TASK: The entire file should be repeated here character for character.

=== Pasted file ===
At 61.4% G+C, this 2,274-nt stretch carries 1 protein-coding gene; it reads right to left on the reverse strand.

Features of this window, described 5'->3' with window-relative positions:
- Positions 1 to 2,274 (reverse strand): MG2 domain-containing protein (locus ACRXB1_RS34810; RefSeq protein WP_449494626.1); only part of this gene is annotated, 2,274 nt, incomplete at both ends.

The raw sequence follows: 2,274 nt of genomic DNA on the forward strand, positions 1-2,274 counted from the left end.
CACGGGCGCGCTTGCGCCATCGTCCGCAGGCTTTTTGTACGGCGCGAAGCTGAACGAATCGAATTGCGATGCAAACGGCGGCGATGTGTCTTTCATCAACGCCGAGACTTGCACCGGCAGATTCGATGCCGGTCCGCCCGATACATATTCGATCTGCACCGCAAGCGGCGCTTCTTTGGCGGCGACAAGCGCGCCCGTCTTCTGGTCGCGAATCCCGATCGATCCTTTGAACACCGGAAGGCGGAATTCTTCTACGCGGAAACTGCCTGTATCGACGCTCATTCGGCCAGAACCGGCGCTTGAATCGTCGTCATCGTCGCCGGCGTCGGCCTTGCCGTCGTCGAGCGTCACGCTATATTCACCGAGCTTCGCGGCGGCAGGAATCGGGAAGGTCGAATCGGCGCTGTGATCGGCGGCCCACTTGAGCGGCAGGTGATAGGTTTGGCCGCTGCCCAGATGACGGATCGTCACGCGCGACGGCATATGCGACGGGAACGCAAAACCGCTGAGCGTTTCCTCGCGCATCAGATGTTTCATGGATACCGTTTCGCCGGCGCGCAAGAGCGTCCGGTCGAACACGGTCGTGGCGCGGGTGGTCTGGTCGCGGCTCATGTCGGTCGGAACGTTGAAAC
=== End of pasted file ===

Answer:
At 61.4% G+C, this 2,274-nt stretch carries 1 protein-coding gene; it reads right to left on the reverse strand.

Features of this window, described 5'->3' with window-relative positions:
- Positions 1 to 2,274 (reverse strand): MG2 domain-containing protein (locus ACRXB1_RS34810; RefSeq protein WP_449494626.1); only part of this gene is annotated, 2,274 nt, incomplete at both ends.

The raw sequence follows: 2,274 nt of genomic DNA on the forward strand, positions 1-2,274 counted from the left end.
CACGGGCGCGCTTGCGCCATCGTCCGCAGGCTTTTTGTACGGCGCGAAGCTGAACGAATCGAATTGCGATGCAAACGGCGGCGATGTGTCTTTCATCAACGCCGAGACTTGCACCGGCAGATTCGATGCCGGTCCGCCCGATACATATTCGATCTGCACCGCAAGCGGCGCTTCTTTGGCGGCGACAAGCGCGCCCGTCTTCTGGTCGCGAATCCCGATCGATCCTTTGAACACCGGAAGGCGGAATTCTTCTACGCGGAAACTGCCTGTATCGACGCTCATTCGGCCAGAACCGGCGCTTGAATCGTCGTCATCGTCGCCGGCGTCGGCCTTGCCGTCGTCGAGCGTCACGCTATATTCACCGAGCTTCGCGGCGGCAGGAATCGGGAAGGTCGAATCGGCGCTGTGATCGGCGGCCCACTTGAGCGGCAGGTGATAGGTTTGGCCGCTGCCCAGATGACGGATCGTCACGCGCGACGGCATATGCGACGGGAACGCAAAACCGCTGAGCGTTTCCTCGCGCATCAGATGTTTCATGGATACCGTTTCGCCGGCGCGCAAGAGCGTCCGGTCGAACACGGTCGTGGCGCGGGTGGTCTGGTCGCGGCTCATGTCGGTCGGAACGTTGAAAC